Yesterday marked the beginning of this year’s National Volunteer Week (#NVW2016), which was first established in 1974. Volunteering has had a rich history in America, with the United States boasting one of the highest rates of volunteerism worldwide. Volunteering has long been shown to bring stability to neighborhoods and increase the level of cohesion and bonding among friends and neighbors. In communities with large immigrant populations, these are particularly desirable attributes, and places like New York City have already increased efforts to incorporate immigrants into social and political volunteerism. As newcomers to America, however, immigrants may not know where or how to find meaningful volunteering opportunities or actively participate in their communities.
In honor of National Volunteering Week, PNAE analyzed the 2013 Current Population Survey’s data on volunteering trends, with a special focus on the behavior of immigrant volunteers. Our analysis produced some interesting takeaways that can help advocates and community leaders inspire more immigrants to join organizations—and, in turn, get more out of their participation. In our analysis, we control for individual characteristics like language proficiency, socioeconomic status, and length of residence in the United States, which tend to be central barriers to engagement with mainstream institutions.
In general, our findings shed new light on the common assumption that immigrants are less civically engaged than the native-born population. While this is in fact true when measuring overall rates of participation—just 15 percent of the immigrant population volunteered at all in 2013 compared to 28 percent of natives), our analysis shows that once immigrants are engaged, they actually participate slightly more than the native-born. Here are some key findings from our analysis:
Once engaged, immigrants put in more hours as volunteers than the average native-born volunteer.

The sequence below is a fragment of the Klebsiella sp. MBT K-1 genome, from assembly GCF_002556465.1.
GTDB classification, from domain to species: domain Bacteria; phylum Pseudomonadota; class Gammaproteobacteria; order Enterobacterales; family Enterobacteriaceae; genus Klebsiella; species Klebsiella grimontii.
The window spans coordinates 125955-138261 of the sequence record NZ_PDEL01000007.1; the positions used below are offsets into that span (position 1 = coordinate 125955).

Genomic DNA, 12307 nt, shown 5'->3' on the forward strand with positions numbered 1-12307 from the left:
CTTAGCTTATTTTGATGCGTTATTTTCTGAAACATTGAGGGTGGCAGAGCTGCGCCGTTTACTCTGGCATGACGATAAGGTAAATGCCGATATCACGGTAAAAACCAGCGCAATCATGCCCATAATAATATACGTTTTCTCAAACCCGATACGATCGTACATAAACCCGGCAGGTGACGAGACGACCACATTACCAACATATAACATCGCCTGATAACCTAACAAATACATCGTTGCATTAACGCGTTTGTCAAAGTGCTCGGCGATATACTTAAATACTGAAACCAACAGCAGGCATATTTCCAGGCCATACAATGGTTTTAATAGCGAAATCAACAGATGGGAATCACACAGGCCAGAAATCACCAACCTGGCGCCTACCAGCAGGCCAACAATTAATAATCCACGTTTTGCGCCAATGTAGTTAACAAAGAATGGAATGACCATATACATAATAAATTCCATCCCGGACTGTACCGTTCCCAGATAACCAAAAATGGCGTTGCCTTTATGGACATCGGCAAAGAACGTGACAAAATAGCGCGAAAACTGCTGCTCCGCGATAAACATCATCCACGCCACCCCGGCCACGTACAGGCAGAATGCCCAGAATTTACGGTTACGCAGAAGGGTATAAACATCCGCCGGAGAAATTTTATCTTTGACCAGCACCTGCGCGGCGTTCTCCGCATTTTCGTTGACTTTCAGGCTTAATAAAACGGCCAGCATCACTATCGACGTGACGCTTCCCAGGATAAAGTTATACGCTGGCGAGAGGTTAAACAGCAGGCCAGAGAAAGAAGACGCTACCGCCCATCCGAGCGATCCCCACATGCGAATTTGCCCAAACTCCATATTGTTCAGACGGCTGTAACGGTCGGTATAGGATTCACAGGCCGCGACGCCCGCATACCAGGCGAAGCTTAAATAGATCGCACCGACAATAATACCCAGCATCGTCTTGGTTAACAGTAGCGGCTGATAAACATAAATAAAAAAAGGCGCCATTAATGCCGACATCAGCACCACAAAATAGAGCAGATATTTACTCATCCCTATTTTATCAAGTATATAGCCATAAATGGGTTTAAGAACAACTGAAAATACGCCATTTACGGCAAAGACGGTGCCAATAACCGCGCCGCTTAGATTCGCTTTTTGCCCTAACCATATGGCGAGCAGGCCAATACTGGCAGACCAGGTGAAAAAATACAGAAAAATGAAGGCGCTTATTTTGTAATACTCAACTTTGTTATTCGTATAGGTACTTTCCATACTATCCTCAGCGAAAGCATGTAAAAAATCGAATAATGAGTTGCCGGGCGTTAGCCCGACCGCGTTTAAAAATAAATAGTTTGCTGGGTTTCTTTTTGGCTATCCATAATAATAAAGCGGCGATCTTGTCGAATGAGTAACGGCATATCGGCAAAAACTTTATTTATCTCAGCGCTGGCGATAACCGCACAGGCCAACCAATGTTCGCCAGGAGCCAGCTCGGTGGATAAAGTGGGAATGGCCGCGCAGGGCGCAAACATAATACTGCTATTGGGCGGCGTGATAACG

We found that immigrant volunteers participate at slightly higher rates than the native-born population once they become active members of an organization. On average, immigrants spend 20 weeks a year volunteering, whereas native-born volunteers average 18 weeks per year.
In particular, volunteering rates are higher for immigrants who were prompted to join by friends, co-workers, and neighbors.
This is especially true for immigrants who were asked by relatives or co-workers to volunteer, which again points to the need for a more careful assessment of the access immigrants have to formal organizations in the United States. This finding suggests that the reason for lower overall rates of volunteer participation among the immigrant population is driven by a lack of access to or knowledge of organizational engagement. On average, among those who were asked to volunteer by relatives, foreign-born individuals volunteered 19 weeks out of the year, while natives volunteered 15 weeks. When asked to volunteer by a co-worker, immigrants averaged a participation rate of 17 weeks, while native-born volunteers averaged 10 weeks. And for those asked by friends, immigrants participated in volunteer activities 18 weeks out of the year versus 17 weeks for non-immigrants.
Immigrants typically devote their volunteer time to religious, civic, cultural/arts, public safety, and international organizations.
While immigrants devote their volunteer hours to a wide variety of causes and organizations, participation rates are particularly high among religious organizations. Of those who volunteer, 41 percent of the immigrant population was active within a religious organization, while only 32 of the native population was.
Within the volunteering world, we also find that immigrants are more active in civic, cultural/arts, public safety and international organizations when compared to their native counterparts. For example, immigrant volunteers average 23 weeks of participation for civic engagement opportunities, while their native-born counterparts average 19 weeks. For arts and cultural volunteering opportunities, immigrants average a participation rate of 24 weeks, while natives again average 19 weeks. This evidence supports the research showing that some of the best ways to integrate immigrants into the civic engagement landscape is through religious groups, multi-service organizations, and transnational associations.
As communities across America focus on the importance of volunteer work this week to improve their communities and foster greater social cohesion, civic leaders and charitable organizations should seek ways to increase immigrants’ access to volunteer opportunities. As our research shows, once engaged, immigrant volunteers dedicate themselves with the same energy and altruistic spirit that have enriched civic life throughout America for generations.
 Regression analyses, controlling for socio-demographic factors, was used. We take into account influence of gender, ethnic origin, and proficiency with English, education level, and presence of children under age 18 in the household. Furthermore, our models control for age and length of residency in the United States. Our findings have important implications for the future of social engagement, especially since rates of volunteering seem to be declining for the native population and increasing among foreign-born individuals.